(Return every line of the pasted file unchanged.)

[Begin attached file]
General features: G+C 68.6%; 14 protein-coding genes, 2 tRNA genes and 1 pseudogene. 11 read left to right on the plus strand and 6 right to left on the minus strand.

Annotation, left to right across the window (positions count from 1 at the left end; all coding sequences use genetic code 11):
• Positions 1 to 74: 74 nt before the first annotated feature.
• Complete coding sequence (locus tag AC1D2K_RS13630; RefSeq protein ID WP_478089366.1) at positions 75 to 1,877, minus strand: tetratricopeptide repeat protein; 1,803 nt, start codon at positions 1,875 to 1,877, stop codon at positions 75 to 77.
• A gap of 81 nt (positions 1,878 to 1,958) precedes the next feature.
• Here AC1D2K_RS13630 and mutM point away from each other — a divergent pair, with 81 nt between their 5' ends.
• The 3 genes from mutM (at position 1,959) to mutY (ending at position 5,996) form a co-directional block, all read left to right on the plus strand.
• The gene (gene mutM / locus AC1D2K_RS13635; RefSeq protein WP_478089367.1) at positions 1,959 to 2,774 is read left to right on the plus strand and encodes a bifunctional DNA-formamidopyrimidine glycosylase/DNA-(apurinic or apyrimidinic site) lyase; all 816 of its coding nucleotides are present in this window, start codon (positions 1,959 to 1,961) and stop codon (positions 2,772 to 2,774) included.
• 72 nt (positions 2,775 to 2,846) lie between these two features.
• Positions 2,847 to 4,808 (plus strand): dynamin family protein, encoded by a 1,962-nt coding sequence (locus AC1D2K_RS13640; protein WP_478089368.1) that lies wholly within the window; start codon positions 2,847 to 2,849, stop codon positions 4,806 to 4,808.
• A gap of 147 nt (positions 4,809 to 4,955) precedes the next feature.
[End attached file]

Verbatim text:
General features: G+C 68.6%; 14 protein-coding genes, 2 tRNA genes and 1 pseudogene. 11 read left to right on the plus strand and 6 right to left on the minus strand.

Annotation, left to right across the window (positions count from 1 at the left end; all coding sequences use genetic code 11):
• Positions 1 to 74: 74 nt before the first annotated feature.
• Complete coding sequence (locus tag AC1D2K_RS13630; RefSeq protein ID WP_478089366.1) at positions 75 to 1,877, minus strand: tetratricopeptide repeat protein; 1,803 nt, start codon at positions 1,875 to 1,877, stop codon at positions 75 to 77.
• A gap of 81 nt (positions 1,878 to 1,958) precedes the next feature.
• Here AC1D2K_RS13630 and mutM point away from each other — a divergent pair, with 81 nt between their 5' ends.
• The 3 genes from mutM (at position 1,959) to mutY (ending at position 5,996) form a co-directional block, all read left to right on the plus strand.
• The gene (gene mutM / locus AC1D2K_RS13635; RefSeq protein WP_478089367.1) at positions 1,959 to 2,774 is read left to right on the plus strand and encodes a bifunctional DNA-formamidopyrimidine glycosylase/DNA-(apurinic or apyrimidinic site) lyase; all 816 of its coding nucleotides are present in this window, start codon (positions 1,959 to 1,961) and stop codon (positions 2,772 to 2,774) included.
• 72 nt (positions 2,775 to 2,846) lie between these two features.
• Positions 2,847 to 4,808 (plus strand): dynamin family protein, encoded by a 1,962-nt coding sequence (locus AC1D2K_RS13640; protein WP_478089368.1) that lies wholly within the window; start codon positions 2,847 to 2,849, stop codon positions 4,806 to 4,808.
• A gap of 147 nt (positions 4,809 to 4,955) precedes the next feature.